The first United States law addressing compensation for service connected disability, the act of March 23, 1792, failed to be acceptable to part of the federal judiciary and was replaced within a year.
Most accounts of Hayburn’s Case convey only in passing an understanding that William Hayburn was a Revolutionary War veteran seeking compensation for disability incurred during his military service and that the problem from which he sought relief arose because the first United States law addressing compensation for service connected disability was a legislative failure. Attempting to look at the case from Hayburn’s perspective, I thought it a legislative failure worthy of notice and study.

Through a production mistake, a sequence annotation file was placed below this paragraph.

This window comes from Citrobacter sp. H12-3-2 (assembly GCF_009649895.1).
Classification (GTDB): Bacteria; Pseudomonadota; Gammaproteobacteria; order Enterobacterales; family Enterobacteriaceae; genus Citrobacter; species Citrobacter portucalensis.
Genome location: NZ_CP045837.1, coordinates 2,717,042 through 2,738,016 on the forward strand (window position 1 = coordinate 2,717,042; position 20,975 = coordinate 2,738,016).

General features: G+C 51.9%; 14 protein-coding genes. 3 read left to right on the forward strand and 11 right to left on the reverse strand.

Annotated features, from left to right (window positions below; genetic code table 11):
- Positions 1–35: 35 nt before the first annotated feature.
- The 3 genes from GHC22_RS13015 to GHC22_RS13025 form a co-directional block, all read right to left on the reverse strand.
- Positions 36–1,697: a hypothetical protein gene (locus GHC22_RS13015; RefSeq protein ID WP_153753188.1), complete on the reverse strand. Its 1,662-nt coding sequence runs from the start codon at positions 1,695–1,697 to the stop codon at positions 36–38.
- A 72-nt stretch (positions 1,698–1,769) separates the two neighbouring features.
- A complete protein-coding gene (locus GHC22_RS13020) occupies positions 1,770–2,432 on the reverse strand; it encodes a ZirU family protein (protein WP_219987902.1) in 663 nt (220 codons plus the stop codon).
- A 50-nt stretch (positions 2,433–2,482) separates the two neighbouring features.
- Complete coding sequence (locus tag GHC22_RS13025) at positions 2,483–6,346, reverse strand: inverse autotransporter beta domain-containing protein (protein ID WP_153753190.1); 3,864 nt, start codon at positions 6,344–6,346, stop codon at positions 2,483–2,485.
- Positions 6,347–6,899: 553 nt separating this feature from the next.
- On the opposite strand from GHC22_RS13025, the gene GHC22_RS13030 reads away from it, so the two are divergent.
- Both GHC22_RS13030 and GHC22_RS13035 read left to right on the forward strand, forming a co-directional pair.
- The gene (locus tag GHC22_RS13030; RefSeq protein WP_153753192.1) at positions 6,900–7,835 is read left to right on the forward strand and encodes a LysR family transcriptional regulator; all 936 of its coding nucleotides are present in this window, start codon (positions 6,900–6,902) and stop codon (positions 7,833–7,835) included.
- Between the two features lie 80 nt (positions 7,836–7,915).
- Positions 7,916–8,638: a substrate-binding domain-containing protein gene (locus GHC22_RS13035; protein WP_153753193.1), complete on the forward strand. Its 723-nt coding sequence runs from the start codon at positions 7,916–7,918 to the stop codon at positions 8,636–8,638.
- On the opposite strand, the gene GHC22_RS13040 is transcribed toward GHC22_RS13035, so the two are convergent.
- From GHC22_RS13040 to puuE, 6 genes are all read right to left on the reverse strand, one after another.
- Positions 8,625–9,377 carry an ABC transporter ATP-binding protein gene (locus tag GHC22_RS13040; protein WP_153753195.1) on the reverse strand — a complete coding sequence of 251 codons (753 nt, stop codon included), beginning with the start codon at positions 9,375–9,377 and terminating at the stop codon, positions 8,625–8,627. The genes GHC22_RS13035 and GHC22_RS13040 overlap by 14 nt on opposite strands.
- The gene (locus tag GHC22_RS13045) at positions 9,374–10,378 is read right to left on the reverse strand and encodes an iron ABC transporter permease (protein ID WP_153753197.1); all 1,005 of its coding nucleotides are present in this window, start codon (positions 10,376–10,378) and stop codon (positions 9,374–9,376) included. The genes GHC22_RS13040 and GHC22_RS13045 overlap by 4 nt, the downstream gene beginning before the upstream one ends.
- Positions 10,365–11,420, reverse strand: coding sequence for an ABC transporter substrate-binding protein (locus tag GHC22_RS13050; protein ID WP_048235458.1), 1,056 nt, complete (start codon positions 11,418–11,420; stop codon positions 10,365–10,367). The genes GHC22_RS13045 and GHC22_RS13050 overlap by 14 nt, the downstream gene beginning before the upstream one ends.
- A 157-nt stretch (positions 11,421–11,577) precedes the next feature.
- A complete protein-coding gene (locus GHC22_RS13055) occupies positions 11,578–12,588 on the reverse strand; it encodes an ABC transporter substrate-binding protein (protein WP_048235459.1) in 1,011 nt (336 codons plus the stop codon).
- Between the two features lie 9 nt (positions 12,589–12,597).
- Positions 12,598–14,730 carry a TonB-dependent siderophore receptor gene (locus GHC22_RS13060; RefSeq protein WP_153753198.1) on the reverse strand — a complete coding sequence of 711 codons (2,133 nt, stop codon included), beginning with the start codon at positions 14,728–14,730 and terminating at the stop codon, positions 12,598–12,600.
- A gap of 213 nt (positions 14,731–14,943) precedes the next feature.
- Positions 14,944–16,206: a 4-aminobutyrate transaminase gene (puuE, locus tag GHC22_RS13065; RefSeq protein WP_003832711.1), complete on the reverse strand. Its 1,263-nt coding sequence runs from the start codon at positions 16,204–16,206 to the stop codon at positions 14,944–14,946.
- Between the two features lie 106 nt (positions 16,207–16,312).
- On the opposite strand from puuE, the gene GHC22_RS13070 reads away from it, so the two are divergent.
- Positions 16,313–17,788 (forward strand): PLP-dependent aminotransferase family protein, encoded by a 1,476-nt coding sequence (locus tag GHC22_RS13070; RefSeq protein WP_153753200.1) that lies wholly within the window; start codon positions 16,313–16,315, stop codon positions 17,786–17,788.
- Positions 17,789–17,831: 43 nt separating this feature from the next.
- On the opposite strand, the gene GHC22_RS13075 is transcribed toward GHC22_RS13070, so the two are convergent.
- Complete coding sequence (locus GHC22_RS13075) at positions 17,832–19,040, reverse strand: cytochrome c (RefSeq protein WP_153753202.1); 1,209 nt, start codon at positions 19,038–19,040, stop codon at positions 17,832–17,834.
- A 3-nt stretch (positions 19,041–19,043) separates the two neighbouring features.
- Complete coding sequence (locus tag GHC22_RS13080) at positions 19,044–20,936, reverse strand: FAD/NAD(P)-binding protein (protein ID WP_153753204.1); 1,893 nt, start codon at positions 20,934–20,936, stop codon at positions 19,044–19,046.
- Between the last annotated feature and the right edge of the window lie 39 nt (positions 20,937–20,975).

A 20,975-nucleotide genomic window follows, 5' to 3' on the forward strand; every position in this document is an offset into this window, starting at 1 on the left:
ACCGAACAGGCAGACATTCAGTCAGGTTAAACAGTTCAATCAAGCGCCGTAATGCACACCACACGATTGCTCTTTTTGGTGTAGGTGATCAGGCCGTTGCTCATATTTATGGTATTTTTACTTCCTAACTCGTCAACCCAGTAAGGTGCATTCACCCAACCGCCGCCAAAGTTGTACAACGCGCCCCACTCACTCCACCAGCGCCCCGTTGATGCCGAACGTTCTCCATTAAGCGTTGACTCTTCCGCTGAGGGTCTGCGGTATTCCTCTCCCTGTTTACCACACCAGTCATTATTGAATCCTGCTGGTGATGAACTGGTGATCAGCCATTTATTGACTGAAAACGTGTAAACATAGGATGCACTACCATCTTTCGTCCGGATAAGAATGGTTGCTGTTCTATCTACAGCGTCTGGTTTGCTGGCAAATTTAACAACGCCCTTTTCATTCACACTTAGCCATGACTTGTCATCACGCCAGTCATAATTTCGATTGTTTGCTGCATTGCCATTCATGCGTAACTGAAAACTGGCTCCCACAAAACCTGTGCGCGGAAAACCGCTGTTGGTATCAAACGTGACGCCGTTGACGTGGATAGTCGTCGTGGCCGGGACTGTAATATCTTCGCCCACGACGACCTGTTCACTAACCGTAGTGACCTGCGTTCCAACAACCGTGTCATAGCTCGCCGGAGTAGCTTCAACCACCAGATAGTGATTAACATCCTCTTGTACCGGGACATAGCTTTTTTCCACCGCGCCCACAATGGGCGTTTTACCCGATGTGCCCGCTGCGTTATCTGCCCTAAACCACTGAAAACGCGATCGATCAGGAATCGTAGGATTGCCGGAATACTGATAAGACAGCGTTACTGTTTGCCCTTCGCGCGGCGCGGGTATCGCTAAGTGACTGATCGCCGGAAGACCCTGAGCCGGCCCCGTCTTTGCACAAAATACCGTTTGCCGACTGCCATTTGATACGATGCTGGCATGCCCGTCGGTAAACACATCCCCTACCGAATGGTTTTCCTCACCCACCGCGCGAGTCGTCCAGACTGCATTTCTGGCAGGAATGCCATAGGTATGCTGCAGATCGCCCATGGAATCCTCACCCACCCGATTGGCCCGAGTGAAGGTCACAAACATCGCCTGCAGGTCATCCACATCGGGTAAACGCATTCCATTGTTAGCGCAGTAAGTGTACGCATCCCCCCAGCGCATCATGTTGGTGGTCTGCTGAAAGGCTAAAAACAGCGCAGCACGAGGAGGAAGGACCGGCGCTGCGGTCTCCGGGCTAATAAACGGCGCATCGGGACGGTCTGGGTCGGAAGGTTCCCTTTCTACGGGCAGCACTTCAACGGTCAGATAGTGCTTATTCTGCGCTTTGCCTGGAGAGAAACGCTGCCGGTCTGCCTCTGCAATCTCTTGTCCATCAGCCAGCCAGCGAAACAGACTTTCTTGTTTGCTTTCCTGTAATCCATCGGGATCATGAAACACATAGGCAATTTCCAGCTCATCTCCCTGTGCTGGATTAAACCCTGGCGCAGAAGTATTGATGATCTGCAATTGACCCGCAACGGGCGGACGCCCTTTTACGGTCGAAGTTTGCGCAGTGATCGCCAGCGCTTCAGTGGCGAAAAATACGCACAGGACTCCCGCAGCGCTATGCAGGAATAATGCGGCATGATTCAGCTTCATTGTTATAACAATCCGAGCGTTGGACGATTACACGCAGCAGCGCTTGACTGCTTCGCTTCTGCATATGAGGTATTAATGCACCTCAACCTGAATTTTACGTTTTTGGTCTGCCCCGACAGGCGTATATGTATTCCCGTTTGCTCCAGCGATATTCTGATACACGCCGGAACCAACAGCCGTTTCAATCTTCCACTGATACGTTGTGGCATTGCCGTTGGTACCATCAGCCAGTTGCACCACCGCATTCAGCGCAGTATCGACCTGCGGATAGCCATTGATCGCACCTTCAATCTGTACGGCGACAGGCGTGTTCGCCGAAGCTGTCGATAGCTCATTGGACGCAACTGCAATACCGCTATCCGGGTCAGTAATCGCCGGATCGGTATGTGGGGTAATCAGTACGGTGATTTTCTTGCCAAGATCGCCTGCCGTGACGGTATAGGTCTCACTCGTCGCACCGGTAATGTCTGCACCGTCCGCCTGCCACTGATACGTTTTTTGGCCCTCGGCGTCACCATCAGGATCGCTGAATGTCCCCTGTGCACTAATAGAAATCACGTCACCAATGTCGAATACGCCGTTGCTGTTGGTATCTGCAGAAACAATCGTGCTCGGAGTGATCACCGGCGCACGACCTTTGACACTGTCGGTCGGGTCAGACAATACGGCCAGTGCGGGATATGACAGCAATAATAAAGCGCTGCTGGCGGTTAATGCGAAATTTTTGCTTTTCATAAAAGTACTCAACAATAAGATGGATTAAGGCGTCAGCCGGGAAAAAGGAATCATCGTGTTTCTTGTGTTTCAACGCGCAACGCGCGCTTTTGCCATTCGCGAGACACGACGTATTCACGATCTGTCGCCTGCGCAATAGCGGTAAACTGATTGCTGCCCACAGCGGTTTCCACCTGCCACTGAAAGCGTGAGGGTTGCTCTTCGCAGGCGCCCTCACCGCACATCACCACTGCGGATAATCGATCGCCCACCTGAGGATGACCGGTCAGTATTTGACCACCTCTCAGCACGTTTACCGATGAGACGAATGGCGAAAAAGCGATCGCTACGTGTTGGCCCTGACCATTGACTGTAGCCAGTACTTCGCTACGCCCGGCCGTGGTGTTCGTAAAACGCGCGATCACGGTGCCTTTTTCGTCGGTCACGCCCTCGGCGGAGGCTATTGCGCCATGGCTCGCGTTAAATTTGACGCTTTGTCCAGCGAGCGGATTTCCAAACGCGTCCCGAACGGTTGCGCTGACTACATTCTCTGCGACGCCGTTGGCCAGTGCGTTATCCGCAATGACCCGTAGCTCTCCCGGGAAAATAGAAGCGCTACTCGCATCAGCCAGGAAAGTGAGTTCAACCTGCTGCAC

This paper is divided into three parts. The first summarizes Hayburn’s case. The second considers the role that Henry Knox, the Secretary of War, had in framing the issues addressed in the failed March 23, 1792 act. This is done by examining a number of reports Knox made to Congress about the petitions of veterans and survivors. The third section reviews the legislative circumstances that resulted in the act.
Wednesday, February 1, 2017
Whelan on Hayburn's Case
Dennis Whelan, Villanova University, has posted Hayburn's Case from Hayburn's Perspective: The Failure of the First United States Law Addressing Compensation for Service Connected Disability: